May 05, 2011
Chelsea Bland
(202) 639-6419

One Year Later: VA's Refusal to Comply with Nurse Protections in Landmark Caregiver Law Persists

(WASHINGTON) – The American Federation of Government Employees (AFGE) and the National Veterans Affairs Council (NVAC) are disappointed in the Department of Veterans Affairs’ (VA) slow response to comply with valuable provisions in the Caregivers and Veterans Omnibus Health Services Act of 2010 (P.L. 111-163) that were intended to improve the recruitment and retention of VA nurses.

“We are disheartened by the VA’s lack of initiative and compliance with this landmark legislation. The enactment of P.L. 111-163 has made significant strides in strengthening protections for the nurses who deliver care to America’s veterans, but the agency has been reluctant to put them into action,” said J. David Cox, AFGE national secretary-treasurer who was a VA nurse for more than 23 years. “Our VA council is also troubled by provisions in this law that gave VA nurse executives a 400% increase in their yearly bonuses. It remains to be seen how the VA can justify $100,000 yearly bonuses to these executives while cutting front line nursing staff and closing hospitals due to nurse shortages.”

AFGE and NVAC have received complaints from members concerning management’s disregard for critical personnel provisions in the law. These include rights for part-time registered nurses to become permanent employees after a two-year probationary period, retention of permanent job rights for full-time RNs who switch to part-time status and a clear definition of a true emergency in order to rein in the misuse of mandatory nurse overtime.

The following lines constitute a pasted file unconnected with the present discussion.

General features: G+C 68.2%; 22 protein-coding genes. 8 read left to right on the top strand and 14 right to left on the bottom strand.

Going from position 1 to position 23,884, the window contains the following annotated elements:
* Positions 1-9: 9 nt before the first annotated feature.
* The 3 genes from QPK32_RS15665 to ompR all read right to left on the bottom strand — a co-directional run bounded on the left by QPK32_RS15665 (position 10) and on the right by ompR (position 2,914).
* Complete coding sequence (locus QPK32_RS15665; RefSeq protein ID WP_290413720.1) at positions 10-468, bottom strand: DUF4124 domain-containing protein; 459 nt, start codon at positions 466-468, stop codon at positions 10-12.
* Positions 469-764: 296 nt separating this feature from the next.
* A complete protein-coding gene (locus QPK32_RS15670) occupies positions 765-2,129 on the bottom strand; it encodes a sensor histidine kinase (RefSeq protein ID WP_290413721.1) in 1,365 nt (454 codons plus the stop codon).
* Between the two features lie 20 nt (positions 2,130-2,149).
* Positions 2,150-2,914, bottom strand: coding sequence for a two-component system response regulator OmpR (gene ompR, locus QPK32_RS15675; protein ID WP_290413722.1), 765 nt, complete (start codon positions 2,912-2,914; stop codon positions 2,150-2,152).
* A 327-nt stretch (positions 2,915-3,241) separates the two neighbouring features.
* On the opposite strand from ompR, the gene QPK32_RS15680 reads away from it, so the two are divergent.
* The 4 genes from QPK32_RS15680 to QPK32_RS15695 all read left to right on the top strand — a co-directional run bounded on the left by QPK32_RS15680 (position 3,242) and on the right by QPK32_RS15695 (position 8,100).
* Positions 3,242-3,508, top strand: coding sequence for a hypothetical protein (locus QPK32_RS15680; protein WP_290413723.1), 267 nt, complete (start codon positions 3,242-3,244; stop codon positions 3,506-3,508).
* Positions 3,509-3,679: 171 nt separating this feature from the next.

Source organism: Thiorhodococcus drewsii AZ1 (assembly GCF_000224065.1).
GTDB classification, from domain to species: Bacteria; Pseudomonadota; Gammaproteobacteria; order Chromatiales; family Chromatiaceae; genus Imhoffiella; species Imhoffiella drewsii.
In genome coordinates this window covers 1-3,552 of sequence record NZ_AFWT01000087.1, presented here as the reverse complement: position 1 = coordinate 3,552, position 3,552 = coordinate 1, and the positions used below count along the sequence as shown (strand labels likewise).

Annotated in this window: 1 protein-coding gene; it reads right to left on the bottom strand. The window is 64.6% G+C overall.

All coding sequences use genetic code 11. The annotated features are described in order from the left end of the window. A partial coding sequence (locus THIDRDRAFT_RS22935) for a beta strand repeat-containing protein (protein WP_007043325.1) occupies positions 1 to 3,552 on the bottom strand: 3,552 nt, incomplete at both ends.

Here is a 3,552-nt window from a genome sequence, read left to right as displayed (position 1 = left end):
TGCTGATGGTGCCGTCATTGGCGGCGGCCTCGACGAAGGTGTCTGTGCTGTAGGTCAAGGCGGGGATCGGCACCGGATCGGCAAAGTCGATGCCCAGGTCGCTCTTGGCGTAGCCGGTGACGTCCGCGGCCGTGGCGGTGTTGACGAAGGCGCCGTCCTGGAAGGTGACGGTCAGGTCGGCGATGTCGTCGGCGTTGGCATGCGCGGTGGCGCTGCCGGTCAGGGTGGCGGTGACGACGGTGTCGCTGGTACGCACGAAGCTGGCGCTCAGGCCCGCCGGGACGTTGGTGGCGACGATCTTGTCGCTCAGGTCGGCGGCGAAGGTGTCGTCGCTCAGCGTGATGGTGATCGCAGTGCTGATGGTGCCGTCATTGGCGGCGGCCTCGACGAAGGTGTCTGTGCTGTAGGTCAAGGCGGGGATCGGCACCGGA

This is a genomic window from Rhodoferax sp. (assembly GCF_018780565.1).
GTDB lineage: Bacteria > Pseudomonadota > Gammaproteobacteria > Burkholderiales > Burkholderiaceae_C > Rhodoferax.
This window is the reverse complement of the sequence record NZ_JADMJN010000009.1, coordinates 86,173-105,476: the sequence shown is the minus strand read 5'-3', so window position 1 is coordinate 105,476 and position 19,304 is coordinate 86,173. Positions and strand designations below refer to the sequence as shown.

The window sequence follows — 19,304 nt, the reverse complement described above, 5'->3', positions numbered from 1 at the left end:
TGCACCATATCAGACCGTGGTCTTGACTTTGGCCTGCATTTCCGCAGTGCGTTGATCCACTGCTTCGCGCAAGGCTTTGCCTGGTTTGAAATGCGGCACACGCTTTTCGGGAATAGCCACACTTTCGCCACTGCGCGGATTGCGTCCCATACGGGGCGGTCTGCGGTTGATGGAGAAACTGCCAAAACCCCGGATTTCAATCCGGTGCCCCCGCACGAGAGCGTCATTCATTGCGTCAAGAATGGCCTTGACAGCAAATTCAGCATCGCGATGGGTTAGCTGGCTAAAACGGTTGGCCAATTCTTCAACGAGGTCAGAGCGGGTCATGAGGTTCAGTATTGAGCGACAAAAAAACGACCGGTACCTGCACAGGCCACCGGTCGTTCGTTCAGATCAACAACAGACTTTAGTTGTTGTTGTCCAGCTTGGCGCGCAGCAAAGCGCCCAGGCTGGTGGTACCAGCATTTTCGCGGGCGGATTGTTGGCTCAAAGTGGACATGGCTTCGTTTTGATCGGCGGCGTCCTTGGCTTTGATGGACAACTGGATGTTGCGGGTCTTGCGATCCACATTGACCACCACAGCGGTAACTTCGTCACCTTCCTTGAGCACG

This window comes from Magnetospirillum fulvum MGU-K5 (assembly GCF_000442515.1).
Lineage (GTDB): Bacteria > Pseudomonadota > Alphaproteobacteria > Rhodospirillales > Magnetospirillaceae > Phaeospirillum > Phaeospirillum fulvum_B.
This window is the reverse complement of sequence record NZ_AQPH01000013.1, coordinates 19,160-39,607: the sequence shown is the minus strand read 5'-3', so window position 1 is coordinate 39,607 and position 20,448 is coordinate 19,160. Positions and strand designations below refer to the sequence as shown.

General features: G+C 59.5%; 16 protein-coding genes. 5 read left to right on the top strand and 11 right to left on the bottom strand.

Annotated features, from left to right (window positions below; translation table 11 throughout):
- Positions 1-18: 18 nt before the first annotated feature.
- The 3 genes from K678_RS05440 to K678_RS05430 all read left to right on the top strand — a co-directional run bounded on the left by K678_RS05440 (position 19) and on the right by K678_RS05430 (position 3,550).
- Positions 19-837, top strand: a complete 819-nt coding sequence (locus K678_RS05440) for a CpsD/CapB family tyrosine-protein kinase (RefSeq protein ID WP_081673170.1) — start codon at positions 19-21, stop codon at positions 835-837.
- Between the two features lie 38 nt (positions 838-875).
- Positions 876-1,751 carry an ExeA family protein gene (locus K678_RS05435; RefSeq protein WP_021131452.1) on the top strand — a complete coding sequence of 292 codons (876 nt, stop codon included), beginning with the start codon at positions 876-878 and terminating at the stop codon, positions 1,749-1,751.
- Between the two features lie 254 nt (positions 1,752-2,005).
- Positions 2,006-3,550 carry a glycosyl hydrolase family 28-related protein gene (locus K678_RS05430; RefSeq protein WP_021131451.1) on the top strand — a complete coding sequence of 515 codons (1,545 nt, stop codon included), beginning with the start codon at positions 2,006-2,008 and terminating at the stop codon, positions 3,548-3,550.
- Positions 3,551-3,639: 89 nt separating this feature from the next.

“Our members are frustrated that many of these new protections are being ignored by the VA. The agency has delayed putting these rights into effect, which only hinders its ability to recruit and retain qualified nurses and continue to provide the quality care our veterans deserve,” said NVAC President Alma Lee. “Management is still allowing mandatory nurse overtime to take place when there is no true emergency, as defined by the new law, and the rights of part-time nurses are also being thrown by the wayside.”

The VA has made some advancements in improving patient safety and providing benefits that meet the needs of today’s vets; however, more needs to be done to enforce the rights of medical professionals that are on the front lines of patient care at VA hospitals nationwide.

“Through the passage of the Caregivers and Veterans Omnibus Health Services Act, lawmakers have recognized the importance of strengthening the benefits and rights of veteran caregivers in all capacities,” said Jane Nygaard, AFGE District 8 national vice president. “We must continue to urge the VA to adhere to all the provisions of this law, including protection for the nurses at the veteran’s bedside, as they are essential in supporting clinicians providing world-class care to our veterans.”

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